The regulative principle means we don’t engage in aspects of worship based on what is not actively forbidden, but in what is required. For instance, we wouldn’t say “Well, Scripture doesn’t say we can’t use puppet shows in the morning service to illustrate a point” but “nowhere in Scripture are we told to use puppet shows, and thus they are inappropriate as part of worship.” I definitely agree with the “no puppet shows” aspect. Where I personally don’t “like” the principle is simply that the NT doesn’t seem to tell us that much about what takes place in a worship service. When we read, for instance, of some having a word of prophecy, we would understand both that prophecy has now ceased and that anyway that wasn’t part of the Lord’s day worship service, but of a less formal gathering in someone’s home–and I don’t know where such a distinction is made as to whether something was or wasn’t in a weekly worship service. To me it would almost seem as though the worship in the Old Testament was very precisely regulated, but in the New it is left just a tad more flexible–not that you can add in puppet shows, but whether to use instruments and what types, whether or not people in the congregation are permitted to “give testimonies” at a given time in the service, and so forth seems to have some flexibility. But I admit I have not actively studied it, and I know that those who wrote the Westminster standards did study it. So I’m content that others are making the decisions for our church, not me. And I’m pleased that the elders are in agreement with some issues that seem to me to be important biblically, but rare in today’s church, like having children present in the service.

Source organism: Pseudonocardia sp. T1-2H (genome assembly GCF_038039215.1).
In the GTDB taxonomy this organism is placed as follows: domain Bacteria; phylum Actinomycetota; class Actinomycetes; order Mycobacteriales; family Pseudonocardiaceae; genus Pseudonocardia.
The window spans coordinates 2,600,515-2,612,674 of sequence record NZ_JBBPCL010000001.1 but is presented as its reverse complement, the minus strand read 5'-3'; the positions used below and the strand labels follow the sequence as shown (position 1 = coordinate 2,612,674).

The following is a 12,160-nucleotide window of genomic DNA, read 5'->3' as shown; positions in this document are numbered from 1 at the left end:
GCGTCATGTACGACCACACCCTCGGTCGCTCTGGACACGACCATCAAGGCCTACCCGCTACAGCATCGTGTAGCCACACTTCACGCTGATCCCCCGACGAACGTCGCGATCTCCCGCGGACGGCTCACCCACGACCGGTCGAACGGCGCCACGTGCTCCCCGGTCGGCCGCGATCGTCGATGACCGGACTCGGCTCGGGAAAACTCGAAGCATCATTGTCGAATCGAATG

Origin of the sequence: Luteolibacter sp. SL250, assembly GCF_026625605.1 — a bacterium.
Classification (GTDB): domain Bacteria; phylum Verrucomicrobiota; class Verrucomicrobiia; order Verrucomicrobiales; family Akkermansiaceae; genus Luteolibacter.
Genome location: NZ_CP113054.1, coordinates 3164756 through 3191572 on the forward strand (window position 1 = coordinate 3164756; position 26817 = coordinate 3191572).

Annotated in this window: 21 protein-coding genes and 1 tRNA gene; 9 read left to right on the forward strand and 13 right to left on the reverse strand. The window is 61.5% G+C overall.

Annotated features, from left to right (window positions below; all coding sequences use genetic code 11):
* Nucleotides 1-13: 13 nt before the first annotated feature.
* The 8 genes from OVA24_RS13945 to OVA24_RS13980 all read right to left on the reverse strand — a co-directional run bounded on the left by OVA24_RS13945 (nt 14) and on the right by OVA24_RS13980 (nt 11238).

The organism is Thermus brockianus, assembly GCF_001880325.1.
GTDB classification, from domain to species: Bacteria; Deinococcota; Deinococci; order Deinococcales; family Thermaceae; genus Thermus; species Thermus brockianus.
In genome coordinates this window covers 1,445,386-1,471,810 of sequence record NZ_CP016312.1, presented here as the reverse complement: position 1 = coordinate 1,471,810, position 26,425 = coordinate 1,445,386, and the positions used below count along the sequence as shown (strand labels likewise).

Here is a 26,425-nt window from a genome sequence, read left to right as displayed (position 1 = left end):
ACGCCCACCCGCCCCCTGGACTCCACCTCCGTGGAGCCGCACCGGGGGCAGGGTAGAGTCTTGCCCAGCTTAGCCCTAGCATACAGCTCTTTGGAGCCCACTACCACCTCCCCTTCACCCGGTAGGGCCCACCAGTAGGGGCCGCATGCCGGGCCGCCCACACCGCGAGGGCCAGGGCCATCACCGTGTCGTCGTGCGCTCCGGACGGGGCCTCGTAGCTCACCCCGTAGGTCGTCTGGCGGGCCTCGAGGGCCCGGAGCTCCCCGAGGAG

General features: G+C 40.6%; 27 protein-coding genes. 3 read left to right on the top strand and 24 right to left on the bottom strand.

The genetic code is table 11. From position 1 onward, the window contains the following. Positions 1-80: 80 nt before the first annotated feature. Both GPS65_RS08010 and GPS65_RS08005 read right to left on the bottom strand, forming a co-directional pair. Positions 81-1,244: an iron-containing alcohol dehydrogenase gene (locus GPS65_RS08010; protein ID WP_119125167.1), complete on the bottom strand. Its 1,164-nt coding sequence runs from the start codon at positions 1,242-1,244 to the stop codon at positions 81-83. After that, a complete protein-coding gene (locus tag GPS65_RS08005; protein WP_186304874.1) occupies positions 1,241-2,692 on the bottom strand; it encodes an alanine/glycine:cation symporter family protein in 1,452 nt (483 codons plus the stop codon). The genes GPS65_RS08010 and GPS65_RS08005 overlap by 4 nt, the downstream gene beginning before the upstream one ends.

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  17. The moon picture: yes, that was a shot when the moon was still up during the day, and thus I got blue sky and not black behind it. Here it’s blown up just a tad beyond ideal resolution, but I wanted to zoom in close, so I turned the camera sideways to fill the frame.